Being energized through eating a healthy meal can be used to illustrate the experience of having God pray in us while we are praying in Him and to Him. Suppose there is a ministry meeting in the evening. Before the meeting I eat dinner and am energized by the food I have eaten. When I come to the meeting to speak, I am full of energy. As I am speaking, the food I have eaten for dinner is energizing me. In the same principle, when we pray in God and with God in us, He prays in us.
On the one hand, Christ is the tabernacle; on the other hand, He is the food. We enter into Him as the tabernacle and He comes into us as the food. As food, Christ is not ordinary; rather, He is holy food, food offered to God. As priests who come into the tabernacle to pray at the incense altar, we do not eat common food. We eat holy food, food that has been offered to God. We do not eat any food that has not first become an offering. In other words, we do not eat anything that is not Christ. Christ as food to us has first been offered to God. Hallelujah, we can be in the incarnated God, and this very God is the food in us energizing us!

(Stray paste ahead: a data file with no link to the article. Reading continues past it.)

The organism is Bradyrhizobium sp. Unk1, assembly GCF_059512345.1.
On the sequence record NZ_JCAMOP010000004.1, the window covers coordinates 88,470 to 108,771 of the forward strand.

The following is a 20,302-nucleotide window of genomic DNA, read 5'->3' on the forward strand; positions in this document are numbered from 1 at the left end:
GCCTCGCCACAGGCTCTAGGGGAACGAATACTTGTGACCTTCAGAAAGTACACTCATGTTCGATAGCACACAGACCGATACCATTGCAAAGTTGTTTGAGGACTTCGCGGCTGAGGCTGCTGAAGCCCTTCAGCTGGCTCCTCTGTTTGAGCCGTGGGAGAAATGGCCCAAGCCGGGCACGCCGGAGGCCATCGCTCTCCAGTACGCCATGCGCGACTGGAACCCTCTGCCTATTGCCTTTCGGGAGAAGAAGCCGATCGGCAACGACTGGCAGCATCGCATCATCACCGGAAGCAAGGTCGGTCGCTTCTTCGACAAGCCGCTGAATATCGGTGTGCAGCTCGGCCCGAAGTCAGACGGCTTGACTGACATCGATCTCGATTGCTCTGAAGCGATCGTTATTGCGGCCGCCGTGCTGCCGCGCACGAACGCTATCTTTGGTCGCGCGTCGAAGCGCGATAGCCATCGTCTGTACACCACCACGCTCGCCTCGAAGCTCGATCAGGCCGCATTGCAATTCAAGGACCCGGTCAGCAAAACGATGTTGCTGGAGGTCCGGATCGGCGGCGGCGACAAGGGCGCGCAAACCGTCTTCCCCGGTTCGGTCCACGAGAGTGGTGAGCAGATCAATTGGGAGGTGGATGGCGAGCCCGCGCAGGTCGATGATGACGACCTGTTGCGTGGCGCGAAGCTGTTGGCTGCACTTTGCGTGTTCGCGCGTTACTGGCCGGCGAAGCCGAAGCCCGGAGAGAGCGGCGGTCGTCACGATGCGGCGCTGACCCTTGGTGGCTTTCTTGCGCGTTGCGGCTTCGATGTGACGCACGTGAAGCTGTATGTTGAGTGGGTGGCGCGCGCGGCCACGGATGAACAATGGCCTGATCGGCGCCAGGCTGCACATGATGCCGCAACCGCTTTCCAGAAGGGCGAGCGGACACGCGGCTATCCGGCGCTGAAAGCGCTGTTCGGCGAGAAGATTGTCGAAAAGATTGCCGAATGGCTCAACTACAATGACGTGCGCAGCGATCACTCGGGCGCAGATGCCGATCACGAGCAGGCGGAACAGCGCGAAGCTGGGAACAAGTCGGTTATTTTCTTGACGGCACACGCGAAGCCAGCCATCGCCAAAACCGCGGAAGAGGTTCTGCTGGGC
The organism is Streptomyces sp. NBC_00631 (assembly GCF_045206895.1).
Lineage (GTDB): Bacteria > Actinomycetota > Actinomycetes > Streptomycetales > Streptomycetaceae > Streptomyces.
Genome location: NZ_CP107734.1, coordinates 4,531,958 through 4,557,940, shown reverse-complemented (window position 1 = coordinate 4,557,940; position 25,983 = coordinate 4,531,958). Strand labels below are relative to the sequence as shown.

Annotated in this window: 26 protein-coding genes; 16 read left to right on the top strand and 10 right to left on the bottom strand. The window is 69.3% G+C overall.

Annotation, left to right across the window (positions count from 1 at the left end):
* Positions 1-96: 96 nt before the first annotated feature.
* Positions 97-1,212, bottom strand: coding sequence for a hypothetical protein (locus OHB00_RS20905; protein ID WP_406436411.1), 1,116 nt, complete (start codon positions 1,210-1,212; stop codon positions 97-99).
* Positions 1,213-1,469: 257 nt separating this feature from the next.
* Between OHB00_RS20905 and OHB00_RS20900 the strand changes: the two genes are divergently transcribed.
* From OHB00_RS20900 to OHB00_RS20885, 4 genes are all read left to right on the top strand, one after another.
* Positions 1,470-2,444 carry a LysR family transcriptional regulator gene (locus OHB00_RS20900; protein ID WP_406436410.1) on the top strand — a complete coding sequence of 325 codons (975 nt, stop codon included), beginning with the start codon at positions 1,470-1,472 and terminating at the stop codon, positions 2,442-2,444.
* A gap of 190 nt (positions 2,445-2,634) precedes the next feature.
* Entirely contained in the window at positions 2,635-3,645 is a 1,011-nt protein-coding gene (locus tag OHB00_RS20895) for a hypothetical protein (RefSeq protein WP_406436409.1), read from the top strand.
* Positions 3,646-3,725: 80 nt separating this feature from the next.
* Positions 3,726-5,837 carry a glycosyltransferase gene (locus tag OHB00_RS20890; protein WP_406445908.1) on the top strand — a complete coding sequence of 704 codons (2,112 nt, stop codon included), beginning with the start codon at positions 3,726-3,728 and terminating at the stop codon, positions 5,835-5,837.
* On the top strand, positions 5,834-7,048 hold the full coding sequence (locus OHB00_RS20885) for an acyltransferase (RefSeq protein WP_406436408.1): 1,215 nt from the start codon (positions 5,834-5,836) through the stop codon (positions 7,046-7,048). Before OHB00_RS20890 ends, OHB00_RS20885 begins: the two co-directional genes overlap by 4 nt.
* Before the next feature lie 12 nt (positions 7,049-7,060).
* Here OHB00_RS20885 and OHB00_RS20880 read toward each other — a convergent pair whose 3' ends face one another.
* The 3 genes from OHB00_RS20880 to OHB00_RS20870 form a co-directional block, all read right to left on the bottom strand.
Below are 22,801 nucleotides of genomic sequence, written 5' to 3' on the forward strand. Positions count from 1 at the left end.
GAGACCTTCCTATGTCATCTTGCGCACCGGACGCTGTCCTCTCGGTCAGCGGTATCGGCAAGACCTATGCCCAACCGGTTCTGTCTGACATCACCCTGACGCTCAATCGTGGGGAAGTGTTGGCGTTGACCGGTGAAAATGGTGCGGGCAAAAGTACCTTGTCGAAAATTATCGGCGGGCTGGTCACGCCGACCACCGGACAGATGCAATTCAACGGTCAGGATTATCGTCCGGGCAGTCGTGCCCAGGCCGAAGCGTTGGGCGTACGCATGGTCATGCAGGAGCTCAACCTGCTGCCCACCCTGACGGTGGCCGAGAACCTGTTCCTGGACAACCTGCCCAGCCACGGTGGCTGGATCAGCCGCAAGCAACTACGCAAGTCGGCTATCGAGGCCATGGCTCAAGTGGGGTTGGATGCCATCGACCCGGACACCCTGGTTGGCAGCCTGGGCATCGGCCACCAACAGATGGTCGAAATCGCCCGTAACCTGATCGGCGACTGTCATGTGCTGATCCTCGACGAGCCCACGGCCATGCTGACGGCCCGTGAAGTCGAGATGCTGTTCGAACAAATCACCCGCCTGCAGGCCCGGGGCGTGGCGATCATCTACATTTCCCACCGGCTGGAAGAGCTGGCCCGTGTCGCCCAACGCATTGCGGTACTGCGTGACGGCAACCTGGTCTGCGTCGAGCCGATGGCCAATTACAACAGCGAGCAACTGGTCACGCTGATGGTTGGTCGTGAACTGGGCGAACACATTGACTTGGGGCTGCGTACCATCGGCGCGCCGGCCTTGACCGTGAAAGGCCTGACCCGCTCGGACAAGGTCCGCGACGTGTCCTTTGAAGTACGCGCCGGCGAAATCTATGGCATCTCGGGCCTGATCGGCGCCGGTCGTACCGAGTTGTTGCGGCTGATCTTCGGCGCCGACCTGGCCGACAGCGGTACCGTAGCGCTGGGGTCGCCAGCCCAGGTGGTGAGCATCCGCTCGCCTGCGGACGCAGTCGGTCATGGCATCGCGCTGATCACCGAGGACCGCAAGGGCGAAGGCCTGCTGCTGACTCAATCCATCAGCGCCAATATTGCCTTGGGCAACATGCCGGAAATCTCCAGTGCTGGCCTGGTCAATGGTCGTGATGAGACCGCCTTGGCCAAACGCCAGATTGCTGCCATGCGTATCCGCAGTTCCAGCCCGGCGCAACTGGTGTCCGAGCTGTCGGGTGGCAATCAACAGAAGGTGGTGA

According to typology, there is no indication that the incense altar is a place to pray. This is our interpretation. The incense altar is a place to burn incense, and burning the incense typifies praying. How should we pray at the incense altar? Now that we are in God and He is in us, and now that we are at the incense altar, we must burn the incense. But what is this incense? The incense is Christ. Christ is the tabernacle, Christ is the offerings, and Christ is also the incense. Thus, to burn the incense means to pray Christ.
Revelation 8:3 and 4 say, “And another Angel came and stood at the altar, having a golden censer, and much incense was given to Him that He should add it to the prayers of all the saints upon the golden altar which was before the throne. And the smoke of the incense went up with the prayers of the saints out of the hand of the Angel before God.” This Angel is Christ, the One who adds His incense to the prayers of the saints. It is this incense, not the saints’ prayers, that causes the smoke to rise. In our prayers we need to have Christ as the incense with the smoke that rises. The point here is that to burn the incense actually means to pray Christ.